PETITION for review of order of Pollution Control Board.
MR. JUSTICE GUILD DELIVERED THE OPINION OF THE COURT:
This is a petition by Alfred B. Bederman and Henriet Bederman, his wife, to review an order of the Pollution Control Board entered on February 17, 1972, as it pertains to them. This case and Kaeding v. Pollution Control Bd. (1974), 22 Ill. App.3d 36, 316 N.E.2d 788, and North Shore Sanitary District v. Pollution Control Bd. (1974), 22 Ill. App.3d 28, 316 N.E.2d 782, are closely allied, and attention is directed to those two respective cases. The same record and exhibits have been furnished this court for the three separate actions.
On September 10, 1971, Richard P. Glovka filed a citizen's complaint before the Pollution Control Board naming Alfred B. Bederman, Thomas P. Kaeding and the North Shore Sanitary District (hereinafter referred to as the sanitary district), among others, for alleged violations of the sewer-ban order of the Pollution Control Board entered March 31, 1971, prohibiting any sewer connections to existing sewer facilities.
After lengthy hearings, the Pollution Control Board found and ordered on February 17, 1972, that "Bederman shall cease and desist the connection of any sewer connection to the Lake Bluff sewer system and shall disconnect any connection heretofore made." The order further provided a similar cease-and-desist order as to Kaeding. The North Shore Sanitary District was fined the sum of $5000 for violations of the March 31, 1971, sewer-ban order.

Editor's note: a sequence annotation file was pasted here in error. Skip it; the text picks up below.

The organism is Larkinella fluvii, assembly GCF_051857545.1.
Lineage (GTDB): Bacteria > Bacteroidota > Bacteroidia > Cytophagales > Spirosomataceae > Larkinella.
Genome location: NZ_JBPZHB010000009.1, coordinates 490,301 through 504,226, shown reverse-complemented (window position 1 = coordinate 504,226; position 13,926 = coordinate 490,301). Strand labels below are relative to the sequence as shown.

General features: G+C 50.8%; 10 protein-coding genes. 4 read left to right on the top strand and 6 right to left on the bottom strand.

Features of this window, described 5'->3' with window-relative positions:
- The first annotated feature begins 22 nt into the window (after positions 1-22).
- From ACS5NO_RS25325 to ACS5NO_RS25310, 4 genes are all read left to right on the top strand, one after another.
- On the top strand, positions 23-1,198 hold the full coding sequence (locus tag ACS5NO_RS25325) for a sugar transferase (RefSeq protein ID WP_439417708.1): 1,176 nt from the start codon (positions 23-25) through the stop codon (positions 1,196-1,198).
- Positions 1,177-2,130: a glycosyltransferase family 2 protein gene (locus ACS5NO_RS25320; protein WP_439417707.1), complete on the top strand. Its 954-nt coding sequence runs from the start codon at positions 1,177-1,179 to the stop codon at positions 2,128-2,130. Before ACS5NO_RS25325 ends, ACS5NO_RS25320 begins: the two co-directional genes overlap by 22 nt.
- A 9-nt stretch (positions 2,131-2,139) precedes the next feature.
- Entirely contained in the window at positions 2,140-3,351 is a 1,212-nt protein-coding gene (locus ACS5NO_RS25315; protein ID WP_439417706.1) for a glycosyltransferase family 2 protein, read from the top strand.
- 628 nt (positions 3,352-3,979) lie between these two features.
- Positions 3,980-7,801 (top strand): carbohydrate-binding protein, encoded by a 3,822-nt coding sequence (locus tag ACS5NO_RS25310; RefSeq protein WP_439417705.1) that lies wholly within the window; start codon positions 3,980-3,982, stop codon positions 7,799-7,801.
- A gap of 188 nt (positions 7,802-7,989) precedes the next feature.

That part of the record before us, as it applies to the Bedermans, discloses the following: Mr. and Mrs. Bederman bought their property on May 7, 1970, from Nilles (also a respondent in the Glovka complaint as to other property) for $40,000; the property being known as Lot 3 in Forest Cove Addition to the Village of Lake Bluff. The evidence discloses that Nilles had spent $5000 on each of the 10 lots in Forest Cove Addition for the cost of the sanitary-sewer system. As yet, Bedermans have not built their home. On May 4, 1971, the Bedermans wrote to the Village of Lake Bluff (hereinafter referred to as Lake Bluff) asking whether they could build on the lot in question, and whether a building permit could be issued. Lake Bluff in turn wrote the Sanitary District inquiring as to whether the permit might be issued, and on May 17, 1971, the Bedermans were informed that the sewer ban prohibited connection to the proposed home, and suggested, as they did to Kaeding, that the Bedermans apply for a variance from the Pollution Control Board, which they did on July 2, 1971. Their petition for variance was set for hearing on August 20, 1971. However, on August 1, 1971, the Bedermans made an informal application for a building permit and on August 2, 1971, Lake Bluff wrote the sanitary district and on August 4, 1971, the sanitary district replied: "Please be advised that we are of the opinion that the permit previously issued by the State of Illinois for the construction of sewers in Forest Cove Subdivision carried with it the right to connect with the sewer so constructed." It is to be noted at this point that the Illinois Sanitary Water Board had issued a permit to the Bedermans' predecessor in title, Nilles, on December 14, 1966, pursuant to which sanitary sewers were constructed, stubbed into each lot and connected to the Lake Bluff sewer system in 1967. The Bedermans were then informed by Lake Bluff that a permit would be issued and they would be entitled to connect. On August 24, 1971, Lake Bluff issued a permit to the Bedermans allowing the sewer connection. In the meantime, on August 5, 1971, the Pollution Control Board denied the Bedermans' petition for variance, although the same had been set for hearing on August 20, 1971. Bedermans did not receive a copy of the August 5, 1971, order denying their application for variance until August 11, 1971. On August 10, 1971, they had filed their motion to withdraw their petition for variance, and on August 31, 1971, the motion for withdrawal of the petition for variance was denied by the Pollution Control Board.